Agile” software development has a lot going for it. With its focus on the human-side of development, rapid feedback control loops to remove defects early, and its spirit of intra-team trust, I can think of no better way to develop software-intensive systems. It blows away the old, project-manager-is-king, mechanistic, process-heavy, and untrustful way of “controlling” projects.

However, the word “agile” has become so overloaded (like the word “system“) that….

Everyone is doing agile these days, even those that aren’t – Scott Ambler

Gawd. I’m so fed up with being inundated with “agile” propaganda that I can’t wait for the next big silver bullet to knock it off the throne – as long as the new king isn’t centered around the recently born, fledgling, SEMAT movement.

What about you, dear reader? Do you wish that the software development industry would move on to the next big thingy so we can get giddily excited all over again?

Agile NP

Going Turbo-Agile

May 28, 2013 3 comments

I’m planning on using the state of the art SEMAT kernel to cherry-pick a few “best practices” and concoct a new, proprietary, turbo-agile software development process.  The BD00 Inc. profit deluge will come from teaching 1 hour certification courses all over the world for $2000 a pop. To fund the endeavor, I’m gonna launch a Kickstarter project.

What do you think of my slam dunk plan? See any holes in it?

turbo-agile

Revolution, Or Malarkey?

May 14, 2013 4 comments

BD00 has been following the development of Ivar Jacobson et al’s SEMAT (Software Engineering Method And Theory) work for a while now. He hasn’t decided whether it’s a revolutionary way of thinking about software development or a bunch of pseudo-academic malarkey designed to add funds to the pecuniary coffers of its creators (like the late Watts Humphrey’s, SEI-backed, PSP/TSP?).

To give you (and BD00!) an introductory understanding of SEMAT basics, he’s decided to write about it in this post. The description that follows is an extracted interpretation of SEMAT from Scott Ambler‘s interview of Ivar:  “The Essence of Software Engineering: An Interview with Ivar Jacobson”.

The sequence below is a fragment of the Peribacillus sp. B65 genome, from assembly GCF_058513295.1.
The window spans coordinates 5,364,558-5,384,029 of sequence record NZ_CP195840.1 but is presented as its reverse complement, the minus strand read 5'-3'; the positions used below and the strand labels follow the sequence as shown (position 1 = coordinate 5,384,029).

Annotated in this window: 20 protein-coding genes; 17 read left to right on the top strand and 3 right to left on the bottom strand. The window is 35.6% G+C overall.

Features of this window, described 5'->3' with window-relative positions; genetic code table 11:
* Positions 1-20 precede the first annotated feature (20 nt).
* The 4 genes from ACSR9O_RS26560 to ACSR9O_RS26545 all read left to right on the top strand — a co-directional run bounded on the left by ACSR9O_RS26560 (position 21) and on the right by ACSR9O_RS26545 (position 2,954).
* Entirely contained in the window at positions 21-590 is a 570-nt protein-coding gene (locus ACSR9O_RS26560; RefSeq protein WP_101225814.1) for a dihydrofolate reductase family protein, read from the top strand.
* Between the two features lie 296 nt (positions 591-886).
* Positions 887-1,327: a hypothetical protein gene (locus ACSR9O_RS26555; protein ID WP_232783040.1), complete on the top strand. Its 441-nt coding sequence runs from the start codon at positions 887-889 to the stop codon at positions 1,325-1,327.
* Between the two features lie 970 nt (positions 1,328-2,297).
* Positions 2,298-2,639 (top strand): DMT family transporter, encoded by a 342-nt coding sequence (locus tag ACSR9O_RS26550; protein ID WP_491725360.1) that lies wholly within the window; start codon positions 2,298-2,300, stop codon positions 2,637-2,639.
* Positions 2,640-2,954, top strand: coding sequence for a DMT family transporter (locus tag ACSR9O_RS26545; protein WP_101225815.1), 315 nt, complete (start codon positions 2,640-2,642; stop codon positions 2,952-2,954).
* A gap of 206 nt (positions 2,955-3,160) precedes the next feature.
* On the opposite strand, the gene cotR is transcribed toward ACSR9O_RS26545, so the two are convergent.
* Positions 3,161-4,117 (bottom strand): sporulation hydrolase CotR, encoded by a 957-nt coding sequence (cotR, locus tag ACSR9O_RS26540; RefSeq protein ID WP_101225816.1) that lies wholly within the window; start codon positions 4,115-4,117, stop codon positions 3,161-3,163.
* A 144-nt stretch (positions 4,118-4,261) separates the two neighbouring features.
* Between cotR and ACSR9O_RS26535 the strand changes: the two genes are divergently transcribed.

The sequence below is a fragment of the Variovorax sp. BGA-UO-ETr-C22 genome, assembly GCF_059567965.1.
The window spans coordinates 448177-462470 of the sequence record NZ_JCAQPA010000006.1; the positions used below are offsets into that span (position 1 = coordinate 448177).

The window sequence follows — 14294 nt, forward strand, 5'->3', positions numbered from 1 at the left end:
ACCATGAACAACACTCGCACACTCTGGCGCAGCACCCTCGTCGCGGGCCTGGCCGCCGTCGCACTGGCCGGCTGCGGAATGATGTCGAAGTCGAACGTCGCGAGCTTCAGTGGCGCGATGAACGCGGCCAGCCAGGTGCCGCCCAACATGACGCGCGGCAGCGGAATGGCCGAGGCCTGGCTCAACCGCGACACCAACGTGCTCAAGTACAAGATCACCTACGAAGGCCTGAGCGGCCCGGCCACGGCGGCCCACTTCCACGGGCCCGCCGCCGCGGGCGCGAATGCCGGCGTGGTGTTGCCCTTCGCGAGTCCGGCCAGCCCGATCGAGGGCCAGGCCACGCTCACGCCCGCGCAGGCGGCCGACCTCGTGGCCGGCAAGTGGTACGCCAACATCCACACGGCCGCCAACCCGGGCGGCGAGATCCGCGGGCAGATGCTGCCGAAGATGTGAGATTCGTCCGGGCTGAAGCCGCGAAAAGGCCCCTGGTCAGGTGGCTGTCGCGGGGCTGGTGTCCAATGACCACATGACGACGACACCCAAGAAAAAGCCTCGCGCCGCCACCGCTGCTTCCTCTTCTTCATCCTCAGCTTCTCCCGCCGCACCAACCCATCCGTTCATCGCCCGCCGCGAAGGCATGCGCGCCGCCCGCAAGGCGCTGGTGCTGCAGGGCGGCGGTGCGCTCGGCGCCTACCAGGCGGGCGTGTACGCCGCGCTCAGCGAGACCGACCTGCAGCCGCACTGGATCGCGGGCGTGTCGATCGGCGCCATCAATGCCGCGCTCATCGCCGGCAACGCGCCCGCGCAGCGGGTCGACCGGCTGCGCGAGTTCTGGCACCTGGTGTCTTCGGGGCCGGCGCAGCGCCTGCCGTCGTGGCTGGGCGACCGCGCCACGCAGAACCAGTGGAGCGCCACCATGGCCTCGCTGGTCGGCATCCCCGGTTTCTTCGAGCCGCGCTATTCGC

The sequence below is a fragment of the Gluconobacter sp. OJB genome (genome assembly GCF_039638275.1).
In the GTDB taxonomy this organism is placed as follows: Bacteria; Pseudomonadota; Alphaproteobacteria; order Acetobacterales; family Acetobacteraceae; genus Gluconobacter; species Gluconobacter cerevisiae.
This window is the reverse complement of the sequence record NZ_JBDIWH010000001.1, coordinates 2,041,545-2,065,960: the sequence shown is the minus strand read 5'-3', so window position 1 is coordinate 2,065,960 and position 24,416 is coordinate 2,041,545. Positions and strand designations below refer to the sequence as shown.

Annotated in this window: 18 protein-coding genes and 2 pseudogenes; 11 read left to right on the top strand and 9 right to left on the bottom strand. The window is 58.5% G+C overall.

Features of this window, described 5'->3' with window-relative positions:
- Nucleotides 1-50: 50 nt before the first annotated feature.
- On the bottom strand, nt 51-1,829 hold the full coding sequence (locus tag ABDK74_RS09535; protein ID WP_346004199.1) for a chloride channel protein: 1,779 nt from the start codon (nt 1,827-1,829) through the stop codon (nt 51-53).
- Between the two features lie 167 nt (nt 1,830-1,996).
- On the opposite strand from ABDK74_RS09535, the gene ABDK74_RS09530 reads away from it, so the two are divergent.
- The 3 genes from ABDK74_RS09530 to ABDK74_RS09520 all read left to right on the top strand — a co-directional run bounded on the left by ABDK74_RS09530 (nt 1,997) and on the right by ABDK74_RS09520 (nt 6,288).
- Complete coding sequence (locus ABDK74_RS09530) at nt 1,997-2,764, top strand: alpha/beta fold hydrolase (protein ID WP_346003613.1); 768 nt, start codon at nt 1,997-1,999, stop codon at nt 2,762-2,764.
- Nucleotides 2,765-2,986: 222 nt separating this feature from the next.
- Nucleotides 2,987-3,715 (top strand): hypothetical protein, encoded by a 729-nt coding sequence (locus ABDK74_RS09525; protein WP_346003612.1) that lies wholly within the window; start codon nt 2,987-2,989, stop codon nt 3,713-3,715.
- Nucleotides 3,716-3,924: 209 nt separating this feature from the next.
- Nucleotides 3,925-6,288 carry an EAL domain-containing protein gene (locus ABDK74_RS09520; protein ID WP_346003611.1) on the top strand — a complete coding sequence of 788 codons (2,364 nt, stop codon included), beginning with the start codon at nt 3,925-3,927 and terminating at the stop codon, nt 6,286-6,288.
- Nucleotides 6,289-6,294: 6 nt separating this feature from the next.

As the figure below shows, the “kernel” is the key concept upon which SEMAT is founded (note that all the boasts, uh, BD00 means, sentences, in the graphic are from Ivar himself).

In its current incarnation, the SEMAT kernel is comprised of seven, fundamental, widely agreed-on “alphas“. Each alpha has a measurable “state” (determined by checklist) at any time during a development endeavor.

SEMAT Kernel

At the next lower level of detail, SEMAT alphas are decomposed into stateful sub-alphas as necessary:

SEMAT Sub-Alphas

As the diagram below attempts to illustrate, the SEMAT kernel and its seven alphas were derived from the common methods available within many existing methodologies (only a few representative methods are shown).

Agile Over SEMAT

In the eyes of a SEMATian, the vision for the future of software development is that customized methods will be derived from the standardized (via the OMG!) kernel’s alphas, sub-alphas, and a library of modular “practices“. Everyone will evolve to speak the SEMAT lingo and everything will be peachy keen: we’ll get more high quality software developed on time and under budget.

SEMAT Practices

OK, now that he’s done writing about it, BD00 has made an initial assessment of the SEMAT: it is a bunch of well-intended malarkey that smacks of Utopian PSP/TSP bravado. SEMAT has some good ideas and it may enjoy a temporary rise in popularity, but it will fall out of favor when the next big silver bullet surfaces – because it won’t deliver what it promises on a grand scale. Of course, like other methodology proponents, SEMAT’s advocates will tout its successes and remain silent about its failures. “If you’re not succeeding, then you’re doing it wrong and you need to hire me/us to help you out.

But wait! BD00 has been wrong so many times before that he can’t remember the last time he was right. So, do your own research, form an opinion, and please report it back here. What do you think the future holds for SEMAT?